Dos Palos

Dos Palos is a city inMerced County, located off of California State Route 33 southeast of Los Banos.

Dos Palos began as Dos Palos Colony in 1891, in the place now known as South Dos Palos.

A familiar figure in the valley, Henry Miller, was responsible for the founding of Dos Palos Colony. After coming to San Francisco from New York, he bought vast stretches of land in the San Joaquin Valley and created many company towns.

Inspired by Henry Miller to move out west, Bernhard Marx followed in his footsteps. After moving from San Francisco, he became weary of gold mining made popular by the California gold rush and became a developer. In his younger days, he worked on Fresno Colony and the ‘Central California Colony’. Later in his life, he bought land from Henry Miller – the land of South Dos Palos.

Dos Palos Colony attracted about 100 families from Nebraska and Iowa; about 15 of these families still live there today. However, when these families came to the area, they discovered there was no water. At the time, there was merely a train station, a few stores, and a hotel but no irrigation. They wanted a refund!
Noting their concerns, Bernhard Marx bought more land, about 2.5 miles away, to start a new town. At the time, this land was all swamp, but it pleased the families who moved there and christened it ‘Colony Center’.

South Dos Palos attracted a whole new population of Italian business owners, and became a ‘Little Italy’ for a time.

Dos Palos, pronounced by locals as “Doss Palace” earned its name from a tradition that hearkens back to the early surveying days of California for missions. Explorers of the area noted a pair of two, enormous poplar trees that were used as boundaries in the Mexican Land Grant. Two trees, or dos palos, in Spanish. Henry Miller, who was German, pronounced this as “Doss Palace”, and that pronunciation continued after him. ‘Colony Center’ changed its name to Dospalos in 1906, but later split the name into the familiar two words known today. In the 1990s, the original pronunciation made a revival, but the locals still use refer to their home as Henry Miller did.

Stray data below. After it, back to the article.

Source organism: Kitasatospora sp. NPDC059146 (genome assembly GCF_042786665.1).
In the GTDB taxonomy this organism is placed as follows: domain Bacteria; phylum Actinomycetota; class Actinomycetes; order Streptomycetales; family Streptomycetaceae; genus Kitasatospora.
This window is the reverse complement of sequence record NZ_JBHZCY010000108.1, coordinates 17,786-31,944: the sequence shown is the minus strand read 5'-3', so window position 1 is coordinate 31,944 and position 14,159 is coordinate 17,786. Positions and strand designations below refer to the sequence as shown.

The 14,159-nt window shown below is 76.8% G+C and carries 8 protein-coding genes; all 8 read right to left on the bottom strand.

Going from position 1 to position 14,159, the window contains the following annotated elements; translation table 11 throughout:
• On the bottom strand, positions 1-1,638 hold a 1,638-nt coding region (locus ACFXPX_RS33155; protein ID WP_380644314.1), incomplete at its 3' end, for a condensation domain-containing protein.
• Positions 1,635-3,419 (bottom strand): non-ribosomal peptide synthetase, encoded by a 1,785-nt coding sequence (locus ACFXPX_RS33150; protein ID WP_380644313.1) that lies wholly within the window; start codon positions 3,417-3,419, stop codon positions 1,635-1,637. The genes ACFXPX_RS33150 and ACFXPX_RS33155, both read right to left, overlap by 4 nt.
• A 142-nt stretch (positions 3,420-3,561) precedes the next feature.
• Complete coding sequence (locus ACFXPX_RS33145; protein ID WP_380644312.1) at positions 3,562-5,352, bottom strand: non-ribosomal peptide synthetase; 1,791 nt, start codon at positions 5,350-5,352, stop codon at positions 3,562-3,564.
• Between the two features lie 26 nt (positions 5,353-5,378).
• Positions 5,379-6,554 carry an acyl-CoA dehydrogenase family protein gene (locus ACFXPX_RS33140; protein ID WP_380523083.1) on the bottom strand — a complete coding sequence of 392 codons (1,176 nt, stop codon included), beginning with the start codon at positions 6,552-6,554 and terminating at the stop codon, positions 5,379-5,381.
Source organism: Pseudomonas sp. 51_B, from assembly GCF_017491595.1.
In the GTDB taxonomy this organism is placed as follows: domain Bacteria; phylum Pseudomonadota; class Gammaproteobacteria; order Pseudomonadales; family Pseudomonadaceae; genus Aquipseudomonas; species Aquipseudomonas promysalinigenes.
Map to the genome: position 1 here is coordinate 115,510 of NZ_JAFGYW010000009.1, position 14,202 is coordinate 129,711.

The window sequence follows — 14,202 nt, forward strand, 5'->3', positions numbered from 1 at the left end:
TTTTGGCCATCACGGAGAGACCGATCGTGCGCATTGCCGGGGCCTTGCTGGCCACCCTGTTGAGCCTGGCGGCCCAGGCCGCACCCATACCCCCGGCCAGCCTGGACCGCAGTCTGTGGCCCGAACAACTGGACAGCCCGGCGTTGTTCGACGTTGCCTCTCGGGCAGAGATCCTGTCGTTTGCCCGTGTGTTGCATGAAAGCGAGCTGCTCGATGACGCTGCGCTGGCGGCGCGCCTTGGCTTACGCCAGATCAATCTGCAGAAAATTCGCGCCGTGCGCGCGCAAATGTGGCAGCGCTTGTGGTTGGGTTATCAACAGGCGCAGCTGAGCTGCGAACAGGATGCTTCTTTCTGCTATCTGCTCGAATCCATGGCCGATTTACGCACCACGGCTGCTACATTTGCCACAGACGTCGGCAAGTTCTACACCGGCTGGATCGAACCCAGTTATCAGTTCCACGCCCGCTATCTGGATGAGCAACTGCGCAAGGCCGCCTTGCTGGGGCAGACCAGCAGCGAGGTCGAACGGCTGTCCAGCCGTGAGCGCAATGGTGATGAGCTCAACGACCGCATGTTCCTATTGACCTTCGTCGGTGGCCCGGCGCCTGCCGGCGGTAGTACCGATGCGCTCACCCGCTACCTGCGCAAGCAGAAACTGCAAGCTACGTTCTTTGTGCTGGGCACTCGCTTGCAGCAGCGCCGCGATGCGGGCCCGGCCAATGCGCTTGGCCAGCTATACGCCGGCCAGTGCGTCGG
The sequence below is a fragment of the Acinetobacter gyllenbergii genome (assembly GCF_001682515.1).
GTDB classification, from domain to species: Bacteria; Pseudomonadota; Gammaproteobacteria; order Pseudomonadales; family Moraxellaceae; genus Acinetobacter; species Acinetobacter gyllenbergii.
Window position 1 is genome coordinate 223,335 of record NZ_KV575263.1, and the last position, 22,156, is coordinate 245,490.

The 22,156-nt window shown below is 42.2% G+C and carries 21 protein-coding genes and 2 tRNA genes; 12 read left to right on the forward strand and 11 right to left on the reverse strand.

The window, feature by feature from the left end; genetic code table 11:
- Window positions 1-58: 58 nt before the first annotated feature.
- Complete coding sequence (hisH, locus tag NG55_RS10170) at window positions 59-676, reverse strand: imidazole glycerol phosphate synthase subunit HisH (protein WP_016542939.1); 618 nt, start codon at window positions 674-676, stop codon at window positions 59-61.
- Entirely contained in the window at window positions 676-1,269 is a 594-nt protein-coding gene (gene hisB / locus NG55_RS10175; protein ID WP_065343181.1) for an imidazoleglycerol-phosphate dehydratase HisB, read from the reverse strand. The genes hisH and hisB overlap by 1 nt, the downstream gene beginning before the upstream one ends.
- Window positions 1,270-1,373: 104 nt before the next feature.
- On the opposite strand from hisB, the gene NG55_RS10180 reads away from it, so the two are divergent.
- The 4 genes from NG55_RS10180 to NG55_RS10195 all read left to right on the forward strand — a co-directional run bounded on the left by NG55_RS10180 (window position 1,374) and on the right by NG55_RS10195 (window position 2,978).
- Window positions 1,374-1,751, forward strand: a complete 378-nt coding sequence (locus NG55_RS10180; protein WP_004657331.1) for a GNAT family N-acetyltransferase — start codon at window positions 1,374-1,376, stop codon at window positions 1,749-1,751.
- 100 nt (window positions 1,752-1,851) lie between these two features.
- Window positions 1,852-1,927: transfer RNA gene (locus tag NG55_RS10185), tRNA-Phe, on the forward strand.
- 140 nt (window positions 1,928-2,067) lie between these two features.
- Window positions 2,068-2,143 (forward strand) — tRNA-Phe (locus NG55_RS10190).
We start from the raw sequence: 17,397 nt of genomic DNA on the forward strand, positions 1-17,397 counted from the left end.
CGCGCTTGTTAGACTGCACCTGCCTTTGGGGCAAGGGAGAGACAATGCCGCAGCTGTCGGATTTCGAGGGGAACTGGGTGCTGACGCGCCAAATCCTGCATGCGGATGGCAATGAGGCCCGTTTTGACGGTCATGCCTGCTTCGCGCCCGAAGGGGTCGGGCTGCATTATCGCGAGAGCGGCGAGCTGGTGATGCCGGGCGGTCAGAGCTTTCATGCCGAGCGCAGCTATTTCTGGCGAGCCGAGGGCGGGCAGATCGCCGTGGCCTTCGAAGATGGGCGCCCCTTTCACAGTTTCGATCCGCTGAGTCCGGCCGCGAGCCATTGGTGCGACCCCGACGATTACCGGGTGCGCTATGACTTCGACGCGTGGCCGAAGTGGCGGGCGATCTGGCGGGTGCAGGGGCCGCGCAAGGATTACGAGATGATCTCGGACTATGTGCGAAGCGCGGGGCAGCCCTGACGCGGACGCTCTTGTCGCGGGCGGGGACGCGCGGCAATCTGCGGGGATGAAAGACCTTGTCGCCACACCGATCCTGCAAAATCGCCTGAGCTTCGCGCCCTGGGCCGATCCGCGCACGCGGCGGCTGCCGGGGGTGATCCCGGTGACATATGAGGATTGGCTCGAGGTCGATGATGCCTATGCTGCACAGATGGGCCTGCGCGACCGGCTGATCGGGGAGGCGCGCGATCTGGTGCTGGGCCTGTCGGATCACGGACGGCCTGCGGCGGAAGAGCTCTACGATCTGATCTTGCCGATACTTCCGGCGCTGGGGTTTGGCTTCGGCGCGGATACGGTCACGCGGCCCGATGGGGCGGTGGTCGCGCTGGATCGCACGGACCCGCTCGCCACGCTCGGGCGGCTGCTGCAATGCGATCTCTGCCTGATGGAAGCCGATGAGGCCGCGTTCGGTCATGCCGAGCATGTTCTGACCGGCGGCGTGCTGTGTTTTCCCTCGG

The two trees referenced in the town’s name no longer stand today, but there are several different suspected locations by locals, who can all offer convincing reasoning as to why they believe the trees stood in that place.

In any case, Dos Palos was officially incorporated in 1935 to gain funding to build a new water plant. Gaining a quality water source continues to be of importance to Dos Palos, even today. Dos Palos commemorated its 75th anniversary in 2010 with a huge festival that included a formal recognition of all the business and residents in town, oldest to youngest. The slogan for the event was “Get on the list!”, so they could celebrate as many of the 250 business in town and the population of nearly 5,000 that they could.

In the 1940s, Eagle Air Force Base, an Army Air Corps training center was in operation and attracted people from all across the country to make Dos Palos their home. These families, mostly from the South, stayed in the town, giving it its southern flavor. The base was converted into an Air Force station in WWII, and still holds an annual air show.

Dos Palos’ history is that of an agricultural town. Dos Palos first concentrated on the production of cattle and dairy, made its way into cotton production, and is now making the transition to small farms of year-round, bulk crops like alfalfa. A Cotton Festival and parade is still held annually in late August.

However, the major push today in Dos Palos is for the encouragement of new business. In a study by the Rose Institute, Dos Palos was voted at the top of the cities in California for being the easiest and least expensive in which to start a new business.

Racial diversity and cohesion is a trademark of this town. The residents of Dos Palos come from many different backgrounds, but all see themselves as ‘Blue’, in reference to the colors of the locally cherished high school whose incredibly successful football team brings the entire community together. Dos Palos residents note the devotion of the community to its members and its love for taking care of its own.

**Our special thanks go to the Dos Palos city manager, Darrell Fonseca for his deep, historical insight and his own personal insight on the town of Dos Palos.**